Ph.D. in Biochemistry
Students entering into our Ph.D. program generally have a B.S. in biochemistry, chemistry, biology, genetics, or related physical or biological science. During the first year in residence, students are advised by a graduate advisory committee and participate in coursework, teaching, and laboratory rotations.
The core courses in the biochemistry Ph.D. program include:
- Macromolecular Structure and Metabolism (BCH 701)
- Transcription, Translation, and Genome Dynamics (BCH 703)
- Signal Transduction and Cellular Regulation (BCH 705)
- BCH 801: Departmental Seminar (Thursdays) and Graduate Seminar (Fridays)
- Special Topics in Biochemistry: Experimental Design and Application (BCH 590)
Following the core coursework, students may enroll in up to two advanced courses, chosen by the student based on recommendations from their thesis advisor, designed to support their thesis project. Advanced topics range from biophysical chemistry, advanced molecular biology, metabolism, bioinformatics, or several topics offered through other departments on campus. Students usually complete coursework is completed by the end of the second year. In addition, students gain teaching experience by participating as teaching assistants for one or more semesters. Students also attend weekly departmental seminars presented by eminent visiting scientists.
Application and Admission Timeline
Review of applications begins in November, and applicants are strongly encouraged to apply well before the December 1, 2021 target date for fall admission, although applications will be accepted until January 15, 2022. Well-qualified applicants will be contacted in late December-early January. Due to the pandemic, the initial phases of the process will be virtual.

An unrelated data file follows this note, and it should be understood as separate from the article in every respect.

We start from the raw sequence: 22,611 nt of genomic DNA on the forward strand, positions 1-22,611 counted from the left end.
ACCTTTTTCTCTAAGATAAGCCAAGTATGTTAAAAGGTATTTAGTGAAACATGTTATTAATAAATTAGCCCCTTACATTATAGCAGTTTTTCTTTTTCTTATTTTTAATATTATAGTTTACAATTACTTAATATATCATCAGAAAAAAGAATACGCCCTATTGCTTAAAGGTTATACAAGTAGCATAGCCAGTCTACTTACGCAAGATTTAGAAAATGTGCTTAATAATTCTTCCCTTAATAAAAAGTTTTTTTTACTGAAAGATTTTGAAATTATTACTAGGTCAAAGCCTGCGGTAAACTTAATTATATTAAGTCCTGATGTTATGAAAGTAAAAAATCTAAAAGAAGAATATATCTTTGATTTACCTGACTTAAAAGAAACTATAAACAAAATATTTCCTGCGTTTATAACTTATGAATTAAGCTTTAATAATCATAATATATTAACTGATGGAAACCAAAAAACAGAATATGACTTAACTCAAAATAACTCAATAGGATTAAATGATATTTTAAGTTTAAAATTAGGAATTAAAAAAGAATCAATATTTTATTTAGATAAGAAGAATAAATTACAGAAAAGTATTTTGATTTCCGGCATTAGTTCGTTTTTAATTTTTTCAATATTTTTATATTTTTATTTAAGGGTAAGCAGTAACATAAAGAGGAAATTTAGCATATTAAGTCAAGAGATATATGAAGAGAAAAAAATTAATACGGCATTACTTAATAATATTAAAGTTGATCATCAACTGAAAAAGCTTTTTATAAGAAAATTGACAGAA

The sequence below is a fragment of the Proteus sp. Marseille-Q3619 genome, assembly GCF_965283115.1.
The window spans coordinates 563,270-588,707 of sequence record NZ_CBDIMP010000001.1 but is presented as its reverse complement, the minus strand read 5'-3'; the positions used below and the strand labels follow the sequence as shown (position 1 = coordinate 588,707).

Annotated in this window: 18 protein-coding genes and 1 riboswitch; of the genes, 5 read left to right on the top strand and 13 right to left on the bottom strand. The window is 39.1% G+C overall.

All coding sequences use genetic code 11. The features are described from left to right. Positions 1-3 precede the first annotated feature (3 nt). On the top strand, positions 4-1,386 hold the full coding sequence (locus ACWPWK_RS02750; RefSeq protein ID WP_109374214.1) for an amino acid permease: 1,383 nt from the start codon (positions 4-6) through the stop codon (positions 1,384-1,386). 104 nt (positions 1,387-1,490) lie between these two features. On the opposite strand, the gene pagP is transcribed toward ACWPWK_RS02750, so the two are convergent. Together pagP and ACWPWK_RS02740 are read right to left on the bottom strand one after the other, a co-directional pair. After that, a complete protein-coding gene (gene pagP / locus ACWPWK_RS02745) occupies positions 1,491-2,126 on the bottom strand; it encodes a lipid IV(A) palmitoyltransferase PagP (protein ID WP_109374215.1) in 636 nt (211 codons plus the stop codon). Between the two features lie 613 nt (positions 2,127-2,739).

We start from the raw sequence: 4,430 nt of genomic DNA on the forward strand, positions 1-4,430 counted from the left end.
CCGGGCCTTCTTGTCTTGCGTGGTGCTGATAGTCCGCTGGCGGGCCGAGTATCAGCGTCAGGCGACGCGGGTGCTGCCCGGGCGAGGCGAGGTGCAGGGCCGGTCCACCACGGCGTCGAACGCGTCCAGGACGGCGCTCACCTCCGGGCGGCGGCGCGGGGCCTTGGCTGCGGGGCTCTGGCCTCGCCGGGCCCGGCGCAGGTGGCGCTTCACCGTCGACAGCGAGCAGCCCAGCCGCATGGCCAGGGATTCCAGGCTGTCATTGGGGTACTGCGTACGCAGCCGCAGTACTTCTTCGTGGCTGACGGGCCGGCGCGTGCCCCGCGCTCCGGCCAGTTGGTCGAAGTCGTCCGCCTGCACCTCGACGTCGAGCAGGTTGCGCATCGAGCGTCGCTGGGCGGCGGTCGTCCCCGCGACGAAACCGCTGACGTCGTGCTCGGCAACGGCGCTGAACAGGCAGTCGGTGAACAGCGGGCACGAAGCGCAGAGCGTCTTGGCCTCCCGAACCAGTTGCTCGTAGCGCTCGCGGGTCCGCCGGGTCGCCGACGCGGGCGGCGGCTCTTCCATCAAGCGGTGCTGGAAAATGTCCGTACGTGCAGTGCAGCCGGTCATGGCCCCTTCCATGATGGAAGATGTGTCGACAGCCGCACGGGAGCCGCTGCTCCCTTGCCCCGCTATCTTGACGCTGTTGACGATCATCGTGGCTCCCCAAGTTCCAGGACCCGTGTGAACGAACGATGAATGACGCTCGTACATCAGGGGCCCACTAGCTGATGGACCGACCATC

Students are advised to arrive in Raleigh the first week of August to allow time to acclimate (exploring your new neighborhood, getting your North Carolina driver’s license, etc.). The week before classes start (typically the second week of August), incoming students will meet with the director of graduate programs and the department head for initial advising of coursework. During this week, you will also complete paperwork, obtain your student ID, and secure a parking permit (if needed).
Doctoral students participate in two laboratory rotations, each approximately eight weeks in duration, which allow the student to choose a thesis advisor through knowledge of the laboratory environment. You will have time to meet with current graduate students and faculty to learn more about potential rotation projects during orientation week. Students will select their first laboratory rotation at the end of orientation week and their second rotation four weeks into the semester. The first rotation continues until fall break, and the second rotation ends before finals week.
Selecting a Laboratory
At the end of the first semester, the student will select a thesis advisor in consultation with the director of graduate programs and the department head. Several factors will influence your decision, including laboratory rotations, TA experience, and approval of the graduate advisory committee. A five-member thesis committee is established, typically during the second semester in residence, which includes at least three members of the department faculty and at least one member from outside of the department. The thesis committee will meet with the student at least once per year, usually following their presentation in Graduate Seminar.
Students are encouraged to schedule their comprehensive exam once they have completed the majority of their formal coursework. The exam occurs during the fourth or fifth semester of the program. The preliminary exams are a written component (an original research proposal written by the student) and an oral defense of the proposal. After successful completion, the student is admitted into candidacy.
After completion of the thesis research, and with the approval of the thesis committee, the student writes a thesis, presents a departmental seminar based on the research, and defends the thesis before the thesis committee. The defense generally occurs at the end of the fifth year in residence.